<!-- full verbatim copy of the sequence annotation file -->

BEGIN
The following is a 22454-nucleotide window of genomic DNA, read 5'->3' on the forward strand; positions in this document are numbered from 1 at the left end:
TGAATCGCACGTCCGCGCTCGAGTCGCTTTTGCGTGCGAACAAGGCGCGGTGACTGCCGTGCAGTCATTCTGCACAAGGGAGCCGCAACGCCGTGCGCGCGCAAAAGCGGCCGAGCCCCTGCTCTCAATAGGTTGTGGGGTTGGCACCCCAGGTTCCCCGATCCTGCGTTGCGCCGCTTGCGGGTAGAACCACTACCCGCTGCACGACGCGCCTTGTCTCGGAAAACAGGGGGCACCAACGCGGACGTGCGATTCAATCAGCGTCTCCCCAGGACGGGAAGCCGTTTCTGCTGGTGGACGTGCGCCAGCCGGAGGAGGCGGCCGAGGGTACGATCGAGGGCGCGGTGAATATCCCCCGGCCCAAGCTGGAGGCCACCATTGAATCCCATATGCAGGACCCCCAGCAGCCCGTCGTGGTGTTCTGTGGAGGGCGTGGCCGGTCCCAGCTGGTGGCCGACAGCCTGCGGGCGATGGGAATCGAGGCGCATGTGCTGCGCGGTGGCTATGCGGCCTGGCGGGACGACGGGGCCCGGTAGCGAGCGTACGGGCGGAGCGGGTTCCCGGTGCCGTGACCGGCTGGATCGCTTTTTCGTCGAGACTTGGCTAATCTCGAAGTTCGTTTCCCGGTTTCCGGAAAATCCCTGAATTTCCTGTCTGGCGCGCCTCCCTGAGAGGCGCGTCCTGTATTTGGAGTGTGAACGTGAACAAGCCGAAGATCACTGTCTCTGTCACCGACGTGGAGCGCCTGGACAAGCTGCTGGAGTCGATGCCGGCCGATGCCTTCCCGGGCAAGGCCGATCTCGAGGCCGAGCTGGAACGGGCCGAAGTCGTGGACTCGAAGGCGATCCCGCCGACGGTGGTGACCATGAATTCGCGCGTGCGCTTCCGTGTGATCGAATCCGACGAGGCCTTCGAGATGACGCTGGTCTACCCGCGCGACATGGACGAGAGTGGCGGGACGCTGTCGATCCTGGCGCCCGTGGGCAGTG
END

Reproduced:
The following is a 22454-nucleotide window of genomic DNA, read 5'->3' on the forward strand; positions in this document are numbered from 1 at the left end:
TGAATCGCACGTCCGCGCTCGAGTCGCTTTTGCGTGCGAACAAGGCGCGGTGACTGCCGTGCAGTCATTCTGCACAAGGGAGCCGCAACGCCGTGCGCGCGCAAAAGCGGCCGAGCCCCTGCTCTCAATAGGTTGTGGGGTTGGCACCCCAGGTTCCCCGATCCTGCGTTGCGCCGCTTGCGGGTAGAACCACTACCCGCTGCACGACGCGCCTTGTCTCGGAAAACAGGGGGCACCAACGCGGACGTGCGATTCAATCAGCGTCTCCCCAGGACGGGAAGCCGTTTCTGCTGGTGGACGTGCGCCAGCCGGAGGAGGCGGCCGAGGGTACGATCGAGGGCGCGGTGAATATCCCCCGGCCCAAGCTGGAGGCCACCATTGAATCCCATATGCAGGACCCCCAGCAGCCCGTCGTGGTGTTCTGTGGAGGGCGTGGCCGGTCCCAGCTGGTGGCCGACAGCCTGCGGGCGATGGGAATCGAGGCGCATGTGCTGCGCGGTGGCTATGCGGCCTGGCGGGACGACGGGGCCCGGTAGCGAGCGTACGGGCGGAGCGGGTTCCCGGTGCCGTGACCGGCTGGATCGCTTTTTCGTCGAGACTTGGCTAATCTCGAAGTTCGTTTCCCGGTTTCCGGAAAATCCCTGAATTTCCTGTCTGGCGCGCCTCCCTGAGAGGCGCGTCCTGTATTTGGAGTGTGAACGTGAACAAGCCGAAGATCACTGTCTCTGTCACCGACGTGGAGCGCCTGGACAAGCTGCTGGAGTCGATGCCGGCCGATGCCTTCCCGGGCAAGGCCGATCTCGAGGCCGAGCTGGAACGGGCCGAAGTCGTGGACTCGAAGGCGATCCCGCCGACGGTGGTGACCATGAATTCGCGCGTGCGCTTCCGTGTGATCGAATCCGACGAGGCCTTCGAGATGACGCTGGTCTACCCGCGCGACATGGACGAGAGTGGCGGGACGCTGTCGATCCTGGCGCCCGTGGGCAGTG